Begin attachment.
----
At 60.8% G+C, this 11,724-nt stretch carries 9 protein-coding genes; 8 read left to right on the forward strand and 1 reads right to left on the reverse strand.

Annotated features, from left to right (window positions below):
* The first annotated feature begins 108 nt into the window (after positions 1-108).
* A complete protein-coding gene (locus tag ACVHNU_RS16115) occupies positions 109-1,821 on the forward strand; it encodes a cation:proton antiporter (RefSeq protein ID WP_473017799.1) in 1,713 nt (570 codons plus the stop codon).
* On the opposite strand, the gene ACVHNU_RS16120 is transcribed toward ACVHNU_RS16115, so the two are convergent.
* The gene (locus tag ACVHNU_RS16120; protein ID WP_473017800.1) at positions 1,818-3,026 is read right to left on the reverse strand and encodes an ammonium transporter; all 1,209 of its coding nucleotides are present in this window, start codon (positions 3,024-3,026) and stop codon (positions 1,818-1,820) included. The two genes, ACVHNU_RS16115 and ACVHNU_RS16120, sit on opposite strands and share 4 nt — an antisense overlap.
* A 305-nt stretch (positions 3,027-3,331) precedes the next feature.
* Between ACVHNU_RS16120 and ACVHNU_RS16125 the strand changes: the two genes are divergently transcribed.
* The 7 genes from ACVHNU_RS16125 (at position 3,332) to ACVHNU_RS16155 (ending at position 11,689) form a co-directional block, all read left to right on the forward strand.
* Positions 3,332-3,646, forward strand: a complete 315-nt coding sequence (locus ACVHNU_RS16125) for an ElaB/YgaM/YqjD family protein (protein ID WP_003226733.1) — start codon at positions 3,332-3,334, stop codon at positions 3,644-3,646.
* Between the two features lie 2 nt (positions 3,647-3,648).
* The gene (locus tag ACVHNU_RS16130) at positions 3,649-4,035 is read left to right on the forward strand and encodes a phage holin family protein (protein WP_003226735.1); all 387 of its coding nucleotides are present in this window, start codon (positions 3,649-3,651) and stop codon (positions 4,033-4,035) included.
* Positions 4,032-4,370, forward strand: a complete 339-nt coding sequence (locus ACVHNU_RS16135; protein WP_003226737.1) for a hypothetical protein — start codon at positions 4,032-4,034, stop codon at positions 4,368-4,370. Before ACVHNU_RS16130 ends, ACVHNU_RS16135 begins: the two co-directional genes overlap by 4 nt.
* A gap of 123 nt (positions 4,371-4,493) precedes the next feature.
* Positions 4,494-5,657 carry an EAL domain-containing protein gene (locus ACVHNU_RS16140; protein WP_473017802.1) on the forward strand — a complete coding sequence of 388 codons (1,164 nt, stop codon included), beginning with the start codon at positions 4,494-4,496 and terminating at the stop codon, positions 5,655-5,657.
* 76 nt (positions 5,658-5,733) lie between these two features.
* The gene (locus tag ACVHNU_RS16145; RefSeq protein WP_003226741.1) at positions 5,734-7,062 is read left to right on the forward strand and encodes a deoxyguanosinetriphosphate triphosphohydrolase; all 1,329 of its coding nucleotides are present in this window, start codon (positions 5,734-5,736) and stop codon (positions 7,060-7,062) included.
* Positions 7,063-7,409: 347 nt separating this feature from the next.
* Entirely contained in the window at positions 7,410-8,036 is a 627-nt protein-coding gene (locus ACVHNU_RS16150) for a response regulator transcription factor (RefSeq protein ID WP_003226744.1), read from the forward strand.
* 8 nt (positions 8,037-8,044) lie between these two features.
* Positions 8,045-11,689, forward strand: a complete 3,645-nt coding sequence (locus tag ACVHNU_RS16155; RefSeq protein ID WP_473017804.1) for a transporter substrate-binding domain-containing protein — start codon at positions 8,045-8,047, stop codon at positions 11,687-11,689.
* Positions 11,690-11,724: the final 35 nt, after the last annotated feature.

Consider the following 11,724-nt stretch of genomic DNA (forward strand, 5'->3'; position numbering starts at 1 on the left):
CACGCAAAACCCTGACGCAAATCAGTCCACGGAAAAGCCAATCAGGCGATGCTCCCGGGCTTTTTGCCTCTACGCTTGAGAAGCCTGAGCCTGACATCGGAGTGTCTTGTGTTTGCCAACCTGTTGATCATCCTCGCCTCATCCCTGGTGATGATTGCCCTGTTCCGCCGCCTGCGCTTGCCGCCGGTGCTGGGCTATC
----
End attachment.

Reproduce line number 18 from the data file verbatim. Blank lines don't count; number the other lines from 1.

* Positions 7,063-7,409: 347 nt separating this feature from the next.